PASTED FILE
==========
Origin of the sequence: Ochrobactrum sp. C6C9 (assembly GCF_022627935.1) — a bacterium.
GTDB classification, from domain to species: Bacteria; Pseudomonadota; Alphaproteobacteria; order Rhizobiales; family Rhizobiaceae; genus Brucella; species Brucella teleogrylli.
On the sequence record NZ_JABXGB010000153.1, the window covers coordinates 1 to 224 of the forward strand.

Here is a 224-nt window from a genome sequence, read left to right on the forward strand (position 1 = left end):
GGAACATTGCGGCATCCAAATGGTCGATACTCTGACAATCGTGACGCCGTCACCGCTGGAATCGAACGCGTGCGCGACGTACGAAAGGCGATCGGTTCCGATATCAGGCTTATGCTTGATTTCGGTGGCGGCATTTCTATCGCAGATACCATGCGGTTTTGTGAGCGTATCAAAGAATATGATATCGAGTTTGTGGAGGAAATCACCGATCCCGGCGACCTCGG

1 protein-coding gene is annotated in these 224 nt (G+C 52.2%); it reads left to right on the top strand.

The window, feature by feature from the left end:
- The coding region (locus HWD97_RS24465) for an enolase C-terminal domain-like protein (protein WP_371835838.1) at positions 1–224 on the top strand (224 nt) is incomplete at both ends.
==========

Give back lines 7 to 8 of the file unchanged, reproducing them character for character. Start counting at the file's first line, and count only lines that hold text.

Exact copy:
The window, feature by feature from the left end:
- The coding region (locus HWD97_RS24465) for an enolase C-terminal domain-like protein (protein WP_371835838.1) at positions 1–224 on the top strand (224 nt) is incomplete at both ends.